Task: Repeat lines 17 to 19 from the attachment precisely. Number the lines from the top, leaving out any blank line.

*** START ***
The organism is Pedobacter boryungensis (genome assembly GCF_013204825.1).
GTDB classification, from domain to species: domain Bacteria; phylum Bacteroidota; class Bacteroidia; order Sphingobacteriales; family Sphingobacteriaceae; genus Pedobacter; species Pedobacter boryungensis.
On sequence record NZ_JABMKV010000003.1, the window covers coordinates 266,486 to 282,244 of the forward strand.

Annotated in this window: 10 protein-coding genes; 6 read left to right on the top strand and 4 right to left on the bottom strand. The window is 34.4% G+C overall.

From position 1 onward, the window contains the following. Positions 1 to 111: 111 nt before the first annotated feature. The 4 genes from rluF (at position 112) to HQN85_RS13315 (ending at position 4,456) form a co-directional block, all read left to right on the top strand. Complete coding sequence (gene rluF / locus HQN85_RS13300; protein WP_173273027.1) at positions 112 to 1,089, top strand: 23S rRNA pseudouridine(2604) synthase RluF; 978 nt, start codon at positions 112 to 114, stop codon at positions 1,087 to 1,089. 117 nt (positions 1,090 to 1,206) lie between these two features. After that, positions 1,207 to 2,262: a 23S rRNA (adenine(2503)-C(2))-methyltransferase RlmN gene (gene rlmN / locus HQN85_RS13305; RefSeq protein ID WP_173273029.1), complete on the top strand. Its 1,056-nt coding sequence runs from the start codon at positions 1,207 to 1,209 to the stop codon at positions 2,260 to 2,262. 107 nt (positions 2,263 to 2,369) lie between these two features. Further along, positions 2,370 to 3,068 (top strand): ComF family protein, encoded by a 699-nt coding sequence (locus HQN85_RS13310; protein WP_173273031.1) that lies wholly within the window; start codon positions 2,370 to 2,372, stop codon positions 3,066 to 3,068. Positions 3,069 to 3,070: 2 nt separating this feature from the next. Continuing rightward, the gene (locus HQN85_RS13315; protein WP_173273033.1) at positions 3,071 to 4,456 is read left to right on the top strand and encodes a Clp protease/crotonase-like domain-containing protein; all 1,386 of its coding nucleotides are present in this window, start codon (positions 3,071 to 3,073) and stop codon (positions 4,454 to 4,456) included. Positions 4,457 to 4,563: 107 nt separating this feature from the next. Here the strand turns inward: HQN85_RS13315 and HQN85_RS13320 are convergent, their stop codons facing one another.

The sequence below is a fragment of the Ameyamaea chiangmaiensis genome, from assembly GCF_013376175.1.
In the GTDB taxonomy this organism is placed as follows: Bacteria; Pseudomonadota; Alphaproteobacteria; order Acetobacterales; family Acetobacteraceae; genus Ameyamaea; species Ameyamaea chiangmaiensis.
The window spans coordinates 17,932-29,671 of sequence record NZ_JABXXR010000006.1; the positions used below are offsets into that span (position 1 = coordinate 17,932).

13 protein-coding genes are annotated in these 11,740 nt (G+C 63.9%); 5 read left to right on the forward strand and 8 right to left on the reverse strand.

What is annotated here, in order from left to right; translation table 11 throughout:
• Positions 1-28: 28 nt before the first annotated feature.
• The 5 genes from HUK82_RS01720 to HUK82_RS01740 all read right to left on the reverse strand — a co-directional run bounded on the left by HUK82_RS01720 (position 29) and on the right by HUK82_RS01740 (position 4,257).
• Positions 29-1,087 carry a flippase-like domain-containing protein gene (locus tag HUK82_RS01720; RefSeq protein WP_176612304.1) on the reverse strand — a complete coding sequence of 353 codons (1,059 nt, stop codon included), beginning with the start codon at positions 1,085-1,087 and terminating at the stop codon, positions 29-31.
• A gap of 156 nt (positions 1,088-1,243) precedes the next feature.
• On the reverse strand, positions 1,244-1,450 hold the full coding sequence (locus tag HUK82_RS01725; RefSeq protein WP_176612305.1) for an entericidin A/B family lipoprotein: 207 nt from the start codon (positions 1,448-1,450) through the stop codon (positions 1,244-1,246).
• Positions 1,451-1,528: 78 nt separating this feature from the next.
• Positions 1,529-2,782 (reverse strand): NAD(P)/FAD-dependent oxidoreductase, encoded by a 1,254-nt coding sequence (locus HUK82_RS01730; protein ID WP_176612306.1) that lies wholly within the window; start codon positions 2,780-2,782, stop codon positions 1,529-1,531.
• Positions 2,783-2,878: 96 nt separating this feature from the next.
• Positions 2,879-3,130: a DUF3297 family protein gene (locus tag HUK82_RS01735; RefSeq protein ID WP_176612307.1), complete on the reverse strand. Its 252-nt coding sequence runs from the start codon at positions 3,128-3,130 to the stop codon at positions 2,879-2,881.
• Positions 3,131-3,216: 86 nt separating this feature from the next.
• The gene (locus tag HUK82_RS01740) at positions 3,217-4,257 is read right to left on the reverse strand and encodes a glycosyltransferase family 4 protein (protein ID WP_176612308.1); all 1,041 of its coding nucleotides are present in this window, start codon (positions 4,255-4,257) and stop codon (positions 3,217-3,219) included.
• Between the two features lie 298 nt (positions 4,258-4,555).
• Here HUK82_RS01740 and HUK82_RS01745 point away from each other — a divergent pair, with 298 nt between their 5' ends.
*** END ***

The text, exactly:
• Positions 1,529-2,782 (reverse strand): NAD(P)/FAD-dependent oxidoreductase, encoded by a 1,254-nt coding sequence (locus HUK82_RS01730; protein ID WP_176612306.1) that lies wholly within the window; start codon positions 2,780-2,782, stop codon positions 1,529-1,531.
• Positions 2,783-2,878: 96 nt separating this feature from the next.
• Positions 2,879-3,130: a DUF3297 family protein gene (locus tag HUK82_RS01735; RefSeq protein ID WP_176612307.1), complete on the reverse strand. Its 252-nt coding sequence runs from the start codon at positions 3,128-3,130 to the stop codon at positions 2,879-2,881.